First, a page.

So that’s it.  And guess what?  I feel much better now and will stop sulking and get on with enjoying the rest of the gardening year.

And, having this very day delivered my son to uni, perhaps I’ll have a little more time to do it.  (Although he has taken my laptop with him, which seems to be causing a few problems on the photography quality front as I battle with an older laptop with different software.  Apologies!)

With many thanks, as ever, to Helen at the Patient Gardener,  for hosting everyone’s End of Month views.



Where are you blue (kangaroo*) mouse ears?

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It started with a gift from lovely neighbour Martin a couple of weeks ago – a large pot containing a hosta, already showing its ‘horns’.  It made me wonder where my hostas were, and the answer was, they weren’t.

Fast forward three weeks and they’re all coming along well apart from one – ‘Blue Mouse Ears’.

I have two beds including hostas, the first, the aptly named ‘hosta bed’ was created last year in a small north facing strip of a bed behind the new porch.  I was due to open the garden in June, together with others in the village, under the ‘Secret Garden of St Helens’ banner, and thought this bed was looking particularly tragic with nothing but a rather untidy Hydrangea Petiolaris to offer.  So when I was at the Chelsea Flower Show in May, I sought out the Bowdens stand, had a lovely chat and picked up a catalogue.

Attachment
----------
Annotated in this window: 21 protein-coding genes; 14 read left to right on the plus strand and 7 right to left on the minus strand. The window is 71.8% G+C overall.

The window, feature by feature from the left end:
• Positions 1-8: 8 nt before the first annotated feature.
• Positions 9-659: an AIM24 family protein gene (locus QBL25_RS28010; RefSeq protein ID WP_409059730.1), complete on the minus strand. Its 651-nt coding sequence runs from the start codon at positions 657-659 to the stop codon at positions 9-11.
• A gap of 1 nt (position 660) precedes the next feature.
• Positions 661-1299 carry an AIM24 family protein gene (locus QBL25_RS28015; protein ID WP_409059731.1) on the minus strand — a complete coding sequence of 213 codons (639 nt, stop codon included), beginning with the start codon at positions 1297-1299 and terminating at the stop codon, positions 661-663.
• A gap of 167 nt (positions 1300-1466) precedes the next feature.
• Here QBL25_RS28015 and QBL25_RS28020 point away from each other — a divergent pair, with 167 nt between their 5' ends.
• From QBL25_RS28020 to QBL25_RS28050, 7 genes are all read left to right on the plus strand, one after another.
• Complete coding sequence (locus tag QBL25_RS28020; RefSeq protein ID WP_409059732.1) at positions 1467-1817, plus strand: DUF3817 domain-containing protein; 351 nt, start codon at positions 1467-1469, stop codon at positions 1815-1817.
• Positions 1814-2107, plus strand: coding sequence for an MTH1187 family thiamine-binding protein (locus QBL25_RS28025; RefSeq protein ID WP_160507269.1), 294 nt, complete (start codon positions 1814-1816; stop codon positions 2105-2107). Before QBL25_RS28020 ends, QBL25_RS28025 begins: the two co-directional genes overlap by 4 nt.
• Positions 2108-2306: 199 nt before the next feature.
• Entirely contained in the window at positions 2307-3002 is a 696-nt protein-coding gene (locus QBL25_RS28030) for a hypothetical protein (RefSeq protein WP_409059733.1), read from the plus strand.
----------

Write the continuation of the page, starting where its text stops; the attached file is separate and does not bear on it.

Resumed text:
I returned from Chelsea and, of course, a few weeks went by before I finally got round to phoning Bowdens.  The phone call started well with the charming man at the other end of the phone saying ‘hang on a sec, just let me wash my hands’ – talk about hands on knowledge!  I decided to order their ‘Surprise Collection’ of ten hostas, plus one – the Blue Mouse Ears which I couldn’t resist – Just what it says on the label, blue, small and rounded like the ears of a mouse, but with a remarkably thick texture”.  He gave quite a long delivery time, but when I explained the opening date was only a week away he quickly revised his estimate and said he’d get them to me within a couple of days, (despite the Chelsea rush) which he did.  

The hostas were all fabulous – bigger than I’d anticipated, an interesting mix and in wonderful condition.  I planted up the hosta bed and still had some left over to add to the ‘shady bed’ too.


See below some of the hostas up close (I did bury the lables with the plants, but haven’t dug them all up to identify them, sorry!)   I’ve bought a huge tub of the wool based ‘Slug Gone’ which seems to be doing fine (the only one looking a little holey was the first one up which I hadn’t noticed, but of course the slugs had).  However the OH doesn’t seem to trust in the natural method and has added a few slug pellets.  I’m not happy, partly because I don’t want to be using them, but also because it will now be difficult to see whether the Slug Gone has actually worked.  I think a little pellet picking is in order….

The second bed is the so called ‘shady bed’, which actually gets more sun than I’d originally appreciated, but late in the day.  The surprise success here is the inherited white rose (out of shot to the left of this picture), which rather undermines the theme of the bed, but is beautiful so I just go with it, and have actually used it as a prompt to make this a largely ‘white’ bed.


Above you can see the Fatsia and hellebore leaves, and also the Poeticus daffodils just out, as well as, below, a newly emerging hosta (amongst the honesty seedlings):

IMG_1827However, what’s sadly missing so far is my extra purchase, my Blue Mouse Ears.  Let’s hope they’re still coming.  Fingers crossed.

*For those without relevant aged children “Where are you blue kangaroo?” by Emma Chichester Clarke is a lovely children’s book about a lost toy.   Thankfully it has a happy ending, let’s hope mine does too.